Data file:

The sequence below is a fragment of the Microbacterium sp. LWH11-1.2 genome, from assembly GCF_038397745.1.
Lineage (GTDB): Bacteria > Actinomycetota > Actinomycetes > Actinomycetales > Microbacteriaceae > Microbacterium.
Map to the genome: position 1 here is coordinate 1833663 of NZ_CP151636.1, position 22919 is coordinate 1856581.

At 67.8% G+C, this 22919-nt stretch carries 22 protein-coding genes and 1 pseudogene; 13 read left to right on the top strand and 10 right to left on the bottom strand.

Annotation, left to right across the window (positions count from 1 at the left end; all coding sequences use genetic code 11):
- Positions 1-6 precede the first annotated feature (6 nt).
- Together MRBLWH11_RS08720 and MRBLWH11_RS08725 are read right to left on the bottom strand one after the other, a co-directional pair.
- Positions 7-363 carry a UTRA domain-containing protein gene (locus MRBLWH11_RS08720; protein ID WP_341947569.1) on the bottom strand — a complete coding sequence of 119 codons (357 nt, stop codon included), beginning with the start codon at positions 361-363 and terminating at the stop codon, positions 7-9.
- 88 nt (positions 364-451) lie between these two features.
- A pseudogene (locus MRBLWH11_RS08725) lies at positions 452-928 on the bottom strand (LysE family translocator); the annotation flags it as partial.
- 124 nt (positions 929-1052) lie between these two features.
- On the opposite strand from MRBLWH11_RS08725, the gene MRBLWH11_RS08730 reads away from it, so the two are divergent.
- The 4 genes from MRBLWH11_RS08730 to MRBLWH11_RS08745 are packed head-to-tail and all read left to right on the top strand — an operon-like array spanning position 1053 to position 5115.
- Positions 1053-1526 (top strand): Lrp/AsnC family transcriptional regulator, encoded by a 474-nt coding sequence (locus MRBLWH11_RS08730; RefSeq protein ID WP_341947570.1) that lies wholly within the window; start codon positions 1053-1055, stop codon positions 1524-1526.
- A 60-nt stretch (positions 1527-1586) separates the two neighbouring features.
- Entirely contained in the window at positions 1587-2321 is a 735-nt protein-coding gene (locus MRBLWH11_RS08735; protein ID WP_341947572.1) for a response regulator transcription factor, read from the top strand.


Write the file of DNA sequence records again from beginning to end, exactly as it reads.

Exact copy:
The sequence below is a fragment of the Microbacterium sp. LWH11-1.2 genome, from assembly GCF_038397745.1.
Lineage (GTDB): Bacteria > Actinomycetota > Actinomycetes > Actinomycetales > Microbacteriaceae > Microbacterium.
Map to the genome: position 1 here is coordinate 1833663 of NZ_CP151636.1, position 22919 is coordinate 1856581.

At 67.8% G+C, this 22919-nt stretch carries 22 protein-coding genes and 1 pseudogene; 13 read left to right on the top strand and 10 right to left on the bottom strand.

Annotation, left to right across the window (positions count from 1 at the left end; all coding sequences use genetic code 11):
- Positions 1-6 precede the first annotated feature (6 nt).
- Together MRBLWH11_RS08720 and MRBLWH11_RS08725 are read right to left on the bottom strand one after the other, a co-directional pair.
- Positions 7-363 carry a UTRA domain-containing protein gene (locus MRBLWH11_RS08720; protein ID WP_341947569.1) on the bottom strand — a complete coding sequence of 119 codons (357 nt, stop codon included), beginning with the start codon at positions 361-363 and terminating at the stop codon, positions 7-9.
- 88 nt (positions 364-451) lie between these two features.
- A pseudogene (locus MRBLWH11_RS08725) lies at positions 452-928 on the bottom strand (LysE family translocator); the annotation flags it as partial.
- 124 nt (positions 929-1052) lie between these two features.
- On the opposite strand from MRBLWH11_RS08725, the gene MRBLWH11_RS08730 reads away from it, so the two are divergent.
- The 4 genes from MRBLWH11_RS08730 to MRBLWH11_RS08745 are packed head-to-tail and all read left to right on the top strand — an operon-like array spanning position 1053 to position 5115.
- Positions 1053-1526 (top strand): Lrp/AsnC family transcriptional regulator, encoded by a 474-nt coding sequence (locus MRBLWH11_RS08730; RefSeq protein ID WP_341947570.1) that lies wholly within the window; start codon positions 1053-1055, stop codon positions 1524-1526.
- A 60-nt stretch (positions 1527-1586) separates the two neighbouring features.
- Entirely contained in the window at positions 1587-2321 is a 735-nt protein-coding gene (locus MRBLWH11_RS08735; protein ID WP_341947572.1) for a response regulator transcription factor, read from the top strand.